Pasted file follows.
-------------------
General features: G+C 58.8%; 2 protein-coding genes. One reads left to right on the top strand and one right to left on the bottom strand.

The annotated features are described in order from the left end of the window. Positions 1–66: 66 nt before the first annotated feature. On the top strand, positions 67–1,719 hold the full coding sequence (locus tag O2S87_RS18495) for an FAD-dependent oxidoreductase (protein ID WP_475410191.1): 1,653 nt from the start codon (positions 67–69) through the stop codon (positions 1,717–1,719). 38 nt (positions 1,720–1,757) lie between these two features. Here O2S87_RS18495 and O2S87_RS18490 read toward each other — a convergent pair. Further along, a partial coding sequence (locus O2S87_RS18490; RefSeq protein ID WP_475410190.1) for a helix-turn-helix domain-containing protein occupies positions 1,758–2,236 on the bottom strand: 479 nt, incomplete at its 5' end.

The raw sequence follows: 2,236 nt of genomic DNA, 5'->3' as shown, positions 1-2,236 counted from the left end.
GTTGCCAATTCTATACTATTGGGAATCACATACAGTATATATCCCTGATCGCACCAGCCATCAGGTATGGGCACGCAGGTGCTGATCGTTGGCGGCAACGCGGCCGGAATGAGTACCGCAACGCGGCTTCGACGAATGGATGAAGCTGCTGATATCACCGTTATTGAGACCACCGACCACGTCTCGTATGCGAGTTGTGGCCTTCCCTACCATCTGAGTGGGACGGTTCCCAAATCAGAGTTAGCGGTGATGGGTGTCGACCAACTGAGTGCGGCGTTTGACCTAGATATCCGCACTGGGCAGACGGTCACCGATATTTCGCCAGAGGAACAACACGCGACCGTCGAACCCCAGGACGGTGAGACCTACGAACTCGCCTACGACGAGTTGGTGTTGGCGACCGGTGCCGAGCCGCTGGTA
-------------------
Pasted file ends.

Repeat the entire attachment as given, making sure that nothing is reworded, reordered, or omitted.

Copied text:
General features: G+C 58.8%; 2 protein-coding genes. One reads left to right on the top strand and one right to left on the bottom strand.

The annotated features are described in order from the left end of the window. Positions 1–66: 66 nt before the first annotated feature. On the top strand, positions 67–1,719 hold the full coding sequence (locus tag O2S87_RS18495) for an FAD-dependent oxidoreductase (protein ID WP_475410191.1): 1,653 nt from the start codon (positions 67–69) through the stop codon (positions 1,717–1,719). 38 nt (positions 1,720–1,757) lie between these two features. Here O2S87_RS18495 and O2S87_RS18490 read toward each other — a convergent pair. Further along, a partial coding sequence (locus O2S87_RS18490; RefSeq protein ID WP_475410190.1) for a helix-turn-helix domain-containing protein occupies positions 1,758–2,236 on the bottom strand: 479 nt, incomplete at its 5' end.

The raw sequence follows: 2,236 nt of genomic DNA, 5'->3' as shown, positions 1-2,236 counted from the left end.
GTTGCCAATTCTATACTATTGGGAATCACATACAGTATATATCCCTGATCGCACCAGCCATCAGGTATGGGCACGCAGGTGCTGATCGTTGGCGGCAACGCGGCCGGAATGAGTACCGCAACGCGGCTTCGACGAATGGATGAAGCTGCTGATATCACCGTTATTGAGACCACCGACCACGTCTCGTATGCGAGTTGTGGCCTTCCCTACCATCTGAGTGGGACGGTTCCCAAATCAGAGTTAGCGGTGATGGGTGTCGACCAACTGAGTGCGGCGTTTGACCTAGATATCCGCACTGGGCAGACGGTCACCGATATTTCGCCAGAGGAACAACACGCGACCGTCGAACCCCAGGACGGTGAGACCTACGAACTCGCCTACGACGAGTTGGTGTTGGCGACCGGTGCCGAGCCGCTGGTA